On June 14, 1777, the Continental Congress passed the First Flag Act:
"Resolved: That the flag of the United States be made of thirteen stripes, alternate red and white; that the union be thirteen stars, white in a blue field, representing a new Constellation."
The exact design is frequently attributed to Congressman Francis Hopkinson of Philadelphia. However, when he petitioned Congress for payment of his idea, he was turned down on the bases that others had contributed to the design.
Since the Betsy Ross Flag, the official American flag has changed 26 times. With the admission of Vermont and Kentucky, the second flag was approved in 1795. It not only added a star but a strip for each of the new states. It is referred to as the Star Spangle Banner because it was the flag that inspired Francis Scott Key during the bombardment of Fort McHenry in 1814.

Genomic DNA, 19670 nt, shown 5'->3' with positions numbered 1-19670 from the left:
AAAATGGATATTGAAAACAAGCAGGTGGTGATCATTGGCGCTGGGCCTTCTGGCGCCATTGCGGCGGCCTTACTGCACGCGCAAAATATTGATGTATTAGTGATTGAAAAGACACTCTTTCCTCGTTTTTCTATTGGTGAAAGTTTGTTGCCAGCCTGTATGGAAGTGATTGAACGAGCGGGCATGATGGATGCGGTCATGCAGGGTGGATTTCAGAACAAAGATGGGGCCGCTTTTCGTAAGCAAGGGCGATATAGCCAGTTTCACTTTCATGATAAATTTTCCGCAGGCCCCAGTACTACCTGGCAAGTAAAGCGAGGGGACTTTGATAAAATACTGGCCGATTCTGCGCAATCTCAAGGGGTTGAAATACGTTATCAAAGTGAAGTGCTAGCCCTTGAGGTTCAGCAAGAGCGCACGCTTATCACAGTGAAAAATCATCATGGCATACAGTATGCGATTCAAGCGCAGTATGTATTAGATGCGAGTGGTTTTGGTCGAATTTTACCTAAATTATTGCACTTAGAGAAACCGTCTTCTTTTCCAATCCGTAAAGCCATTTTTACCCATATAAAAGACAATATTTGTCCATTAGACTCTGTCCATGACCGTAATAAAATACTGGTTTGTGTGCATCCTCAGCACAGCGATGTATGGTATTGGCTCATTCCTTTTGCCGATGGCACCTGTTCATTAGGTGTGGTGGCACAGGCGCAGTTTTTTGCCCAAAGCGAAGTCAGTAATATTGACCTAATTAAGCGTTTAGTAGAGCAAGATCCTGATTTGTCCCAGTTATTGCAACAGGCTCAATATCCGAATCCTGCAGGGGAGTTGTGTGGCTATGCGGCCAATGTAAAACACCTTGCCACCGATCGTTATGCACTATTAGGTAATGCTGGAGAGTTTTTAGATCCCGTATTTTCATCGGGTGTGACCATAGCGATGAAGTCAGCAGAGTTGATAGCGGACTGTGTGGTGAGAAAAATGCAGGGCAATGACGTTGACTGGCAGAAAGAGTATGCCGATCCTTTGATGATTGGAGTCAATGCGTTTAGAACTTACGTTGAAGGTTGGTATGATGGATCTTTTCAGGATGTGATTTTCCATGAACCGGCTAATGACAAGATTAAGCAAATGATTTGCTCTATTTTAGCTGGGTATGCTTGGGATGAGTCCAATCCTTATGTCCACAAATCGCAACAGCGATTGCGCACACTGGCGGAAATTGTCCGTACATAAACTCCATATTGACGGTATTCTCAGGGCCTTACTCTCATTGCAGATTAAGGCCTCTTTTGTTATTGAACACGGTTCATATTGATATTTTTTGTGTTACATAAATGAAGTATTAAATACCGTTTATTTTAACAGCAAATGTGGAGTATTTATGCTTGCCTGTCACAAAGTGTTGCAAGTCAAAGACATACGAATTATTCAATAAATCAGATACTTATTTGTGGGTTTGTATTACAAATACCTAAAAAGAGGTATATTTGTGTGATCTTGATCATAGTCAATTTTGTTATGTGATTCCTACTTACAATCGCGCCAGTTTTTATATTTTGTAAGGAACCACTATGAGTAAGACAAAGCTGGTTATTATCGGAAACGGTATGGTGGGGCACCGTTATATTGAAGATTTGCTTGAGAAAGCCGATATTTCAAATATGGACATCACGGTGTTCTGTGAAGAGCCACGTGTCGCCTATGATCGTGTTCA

In 1818, with admission of 5 new states, the next change was made. Realizing that the addition of a new star and new stripe for each new State was impractical, Congress passed the Flag Act of 1818. It returned the Flag design to 13 stripes and designated that only stars would be added for each additional state.
Between 1819 and 1877 the flag changed 17 times with the longest continuous time for one flag being 10 years. During both the administrations of Presidents Monroe and Polk, it changed 5 times. In 1890, it jumped from 38 stars to 44, and then changed 4 more times by 1912. After that, the flag stayed at 48 stars for the next 47 years.
We can thank Bernard J.Cigrand, a school teacher from Waubeka, WI, for being behind the holiday. In 1885, Cigrand started promoting June 14 as “Flag Birthday or Flag Day”. Eventually becoming a dentist, he continued to promote the celebration around the country. After 30 years of his advocacy, President Wilson declared June 14th as Flag Day in 1916. However, even though localities and some states picked up on honoring the day, it wasn’t until 1949 that President Truman signed an Act of Congress making it a National holiday.